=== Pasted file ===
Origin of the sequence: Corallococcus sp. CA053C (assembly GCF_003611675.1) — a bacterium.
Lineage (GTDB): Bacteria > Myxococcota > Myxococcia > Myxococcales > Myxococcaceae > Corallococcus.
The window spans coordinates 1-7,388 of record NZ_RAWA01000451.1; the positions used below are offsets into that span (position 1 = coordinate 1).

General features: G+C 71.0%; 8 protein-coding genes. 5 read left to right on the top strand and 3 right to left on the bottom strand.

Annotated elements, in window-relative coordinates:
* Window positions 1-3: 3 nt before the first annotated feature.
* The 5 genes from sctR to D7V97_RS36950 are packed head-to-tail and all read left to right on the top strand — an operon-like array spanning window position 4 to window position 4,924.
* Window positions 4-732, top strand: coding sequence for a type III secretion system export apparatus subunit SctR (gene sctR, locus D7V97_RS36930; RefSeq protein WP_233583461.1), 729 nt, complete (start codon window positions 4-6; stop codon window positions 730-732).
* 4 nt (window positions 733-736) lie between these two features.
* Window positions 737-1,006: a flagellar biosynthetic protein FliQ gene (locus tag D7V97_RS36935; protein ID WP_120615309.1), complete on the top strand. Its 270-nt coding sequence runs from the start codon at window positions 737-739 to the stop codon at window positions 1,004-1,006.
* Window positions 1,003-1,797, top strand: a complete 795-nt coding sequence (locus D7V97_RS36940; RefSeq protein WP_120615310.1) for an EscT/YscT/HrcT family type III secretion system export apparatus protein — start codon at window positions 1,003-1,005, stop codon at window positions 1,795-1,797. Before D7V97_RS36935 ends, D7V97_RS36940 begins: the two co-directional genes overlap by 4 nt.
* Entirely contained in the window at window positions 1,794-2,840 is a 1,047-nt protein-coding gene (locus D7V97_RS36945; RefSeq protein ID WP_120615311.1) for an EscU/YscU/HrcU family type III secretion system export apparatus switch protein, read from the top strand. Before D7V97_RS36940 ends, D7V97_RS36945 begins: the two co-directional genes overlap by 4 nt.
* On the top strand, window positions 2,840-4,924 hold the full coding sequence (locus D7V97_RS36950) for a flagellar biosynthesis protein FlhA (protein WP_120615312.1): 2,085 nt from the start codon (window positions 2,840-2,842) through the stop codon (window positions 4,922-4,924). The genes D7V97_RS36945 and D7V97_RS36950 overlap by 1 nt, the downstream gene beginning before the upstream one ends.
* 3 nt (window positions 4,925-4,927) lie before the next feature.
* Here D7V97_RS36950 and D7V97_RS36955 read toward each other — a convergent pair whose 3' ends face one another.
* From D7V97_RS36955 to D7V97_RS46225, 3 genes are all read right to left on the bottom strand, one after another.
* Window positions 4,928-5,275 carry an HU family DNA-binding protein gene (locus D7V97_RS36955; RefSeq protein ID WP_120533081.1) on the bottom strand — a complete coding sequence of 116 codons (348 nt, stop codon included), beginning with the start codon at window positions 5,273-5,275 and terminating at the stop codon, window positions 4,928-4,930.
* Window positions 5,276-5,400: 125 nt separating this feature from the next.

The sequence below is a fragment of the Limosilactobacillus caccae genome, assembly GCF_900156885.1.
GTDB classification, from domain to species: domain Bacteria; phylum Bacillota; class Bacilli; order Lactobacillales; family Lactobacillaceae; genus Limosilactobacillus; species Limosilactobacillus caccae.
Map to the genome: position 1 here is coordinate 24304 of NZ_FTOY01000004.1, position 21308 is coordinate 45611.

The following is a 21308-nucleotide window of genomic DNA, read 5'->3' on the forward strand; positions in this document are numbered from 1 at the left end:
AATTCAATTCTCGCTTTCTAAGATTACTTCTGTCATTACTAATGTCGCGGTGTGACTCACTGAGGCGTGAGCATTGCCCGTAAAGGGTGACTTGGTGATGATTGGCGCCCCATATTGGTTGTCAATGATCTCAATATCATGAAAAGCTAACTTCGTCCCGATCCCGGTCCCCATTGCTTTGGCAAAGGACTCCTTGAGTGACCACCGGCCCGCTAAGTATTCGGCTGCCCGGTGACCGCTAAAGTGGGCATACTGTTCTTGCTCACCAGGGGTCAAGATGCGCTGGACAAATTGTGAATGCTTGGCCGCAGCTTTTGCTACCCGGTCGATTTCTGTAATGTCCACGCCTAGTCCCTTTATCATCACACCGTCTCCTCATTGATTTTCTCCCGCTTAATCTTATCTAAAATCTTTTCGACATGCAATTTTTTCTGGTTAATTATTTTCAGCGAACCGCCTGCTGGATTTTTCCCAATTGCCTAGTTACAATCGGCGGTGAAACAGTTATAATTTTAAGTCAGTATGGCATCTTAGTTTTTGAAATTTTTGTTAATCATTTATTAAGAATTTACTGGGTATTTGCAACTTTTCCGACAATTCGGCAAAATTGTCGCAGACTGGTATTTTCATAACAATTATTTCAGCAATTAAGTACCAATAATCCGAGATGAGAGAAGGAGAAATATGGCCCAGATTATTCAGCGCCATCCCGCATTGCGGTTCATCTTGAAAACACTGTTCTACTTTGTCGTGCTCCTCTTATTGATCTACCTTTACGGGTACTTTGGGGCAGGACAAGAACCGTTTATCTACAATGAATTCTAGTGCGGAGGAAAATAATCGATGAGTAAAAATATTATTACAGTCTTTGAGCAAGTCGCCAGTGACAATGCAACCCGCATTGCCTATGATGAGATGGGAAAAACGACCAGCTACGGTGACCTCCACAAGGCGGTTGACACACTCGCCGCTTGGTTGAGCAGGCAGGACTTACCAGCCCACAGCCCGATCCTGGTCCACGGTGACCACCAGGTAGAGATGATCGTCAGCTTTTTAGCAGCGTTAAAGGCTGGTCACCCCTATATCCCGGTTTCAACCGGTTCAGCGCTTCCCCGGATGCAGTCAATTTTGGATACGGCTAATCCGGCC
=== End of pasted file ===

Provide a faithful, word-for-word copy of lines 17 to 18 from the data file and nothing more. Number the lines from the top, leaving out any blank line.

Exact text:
* Window positions 4,928-5,275 carry an HU family DNA-binding protein gene (locus D7V97_RS36955; RefSeq protein ID WP_120533081.1) on the bottom strand — a complete coding sequence of 116 codons (348 nt, stop codon included), beginning with the start codon at window positions 5,273-5,275 and terminating at the stop codon, window positions 4,928-4,930.
* Window positions 5,276-5,400: 125 nt separating this feature from the next.